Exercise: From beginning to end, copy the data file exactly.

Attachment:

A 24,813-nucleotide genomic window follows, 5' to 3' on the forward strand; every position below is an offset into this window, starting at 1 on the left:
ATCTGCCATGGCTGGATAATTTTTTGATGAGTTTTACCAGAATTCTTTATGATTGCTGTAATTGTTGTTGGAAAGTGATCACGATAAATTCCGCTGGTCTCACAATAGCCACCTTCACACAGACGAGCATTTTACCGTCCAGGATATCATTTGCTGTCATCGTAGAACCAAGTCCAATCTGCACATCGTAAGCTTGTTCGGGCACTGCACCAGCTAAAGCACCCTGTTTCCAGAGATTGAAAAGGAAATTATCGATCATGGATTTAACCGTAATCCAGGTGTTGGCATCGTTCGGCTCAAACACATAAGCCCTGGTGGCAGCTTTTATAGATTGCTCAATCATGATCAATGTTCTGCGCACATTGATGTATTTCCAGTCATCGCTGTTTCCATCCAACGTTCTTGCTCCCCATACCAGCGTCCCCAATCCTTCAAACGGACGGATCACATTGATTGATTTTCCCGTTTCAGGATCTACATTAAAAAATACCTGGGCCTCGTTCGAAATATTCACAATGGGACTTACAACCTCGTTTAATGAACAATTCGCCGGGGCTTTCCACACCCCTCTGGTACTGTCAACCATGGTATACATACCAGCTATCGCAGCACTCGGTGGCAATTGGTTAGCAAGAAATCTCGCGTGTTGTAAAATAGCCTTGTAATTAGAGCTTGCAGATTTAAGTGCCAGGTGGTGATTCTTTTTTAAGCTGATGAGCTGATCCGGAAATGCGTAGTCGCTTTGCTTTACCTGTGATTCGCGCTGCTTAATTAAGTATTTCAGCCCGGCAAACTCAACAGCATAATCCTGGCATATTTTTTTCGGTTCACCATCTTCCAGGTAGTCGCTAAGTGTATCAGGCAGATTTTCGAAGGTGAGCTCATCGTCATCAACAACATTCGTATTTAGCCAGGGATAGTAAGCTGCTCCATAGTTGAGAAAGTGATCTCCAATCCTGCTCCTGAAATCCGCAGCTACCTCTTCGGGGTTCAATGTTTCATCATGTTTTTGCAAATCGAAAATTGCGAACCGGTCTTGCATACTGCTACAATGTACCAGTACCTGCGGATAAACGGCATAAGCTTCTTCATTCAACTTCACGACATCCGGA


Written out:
A 24,813-nucleotide genomic window follows, 5' to 3' on the forward strand; every position below is an offset into this window, starting at 1 on the left:
ATCTGCCATGGCTGGATAATTTTTTGATGAGTTTTACCAGAATTCTTTATGATTGCTGTAATTGTTGTTGGAAAGTGATCACGATAAATTCCGCTGGTCTCACAATAGCCACCTTCACACAGACGAGCATTTTACCGTCCAGGATATCATTTGCTGTCATCGTAGAACCAAGTCCAATCTGCACATCGTAAGCTTGTTCGGGCACTGCACCAGCTAAAGCACCCTGTTTCCAGAGATTGAAAAGGAAATTATCGATCATGGATTTAACCGTAATCCAGGTGTTGGCATCGTTCGGCTCAAACACATAAGCCCTGGTGGCAGCTTTTATAGATTGCTCAATCATGATCAATGTTCTGCGCACATTGATGTATTTCCAGTCATCGCTGTTTCCATCCAACGTTCTTGCTCCCCATACCAGCGTCCCCAATCCTTCAAACGGACGGATCACATTGATTGATTTTCCCGTTTCAGGATCTACATTAAAAAATACCTGGGCCTCGTTCGAAATATTCACAATGGGACTTACAACCTCGTTTAATGAACAATTCGCCGGGGCTTTCCACACCCCTCTGGTACTGTCAACCATGGTATACATACCAGCTATCGCAGCACTCGGTGGCAATTGGTTAGCAAGAAATCTCGCGTGTTGTAAAATAGCCTTGTAATTAGAGCTTGCAGATTTAAGTGCCAGGTGGTGATTCTTTTTTAAGCTGATGAGCTGATCCGGAAATGCGTAGTCGCTTTGCTTTACCTGTGATTCGCGCTGCTTAATTAAGTATTTCAGCCCGGCAAACTCAACAGCATAATCCTGGCATATTTTTTTCGGTTCACCATCTTCCAGGTAGTCGCTAAGTGTATCAGGCAGATTTTCGAAGGTGAGCTCATCGTCATCAACAACATTCGTATTTAGCCAGGGATAGTAAGCTGCTCCATAGTTGAGAAAGTGATCTCCAATCCTGCTCCTGAAATCCGCAGCTACCTCTTCGGGGTTCAATGTTTCATCATGTTTTTGCAAATCGAAAATTGCGAACCGGTCTTGCATACTGCTACAATGTACCAGTACCTGCGGATAAACGGCATAAGCTTCTTCATTCAACTTCACGACATCCGGA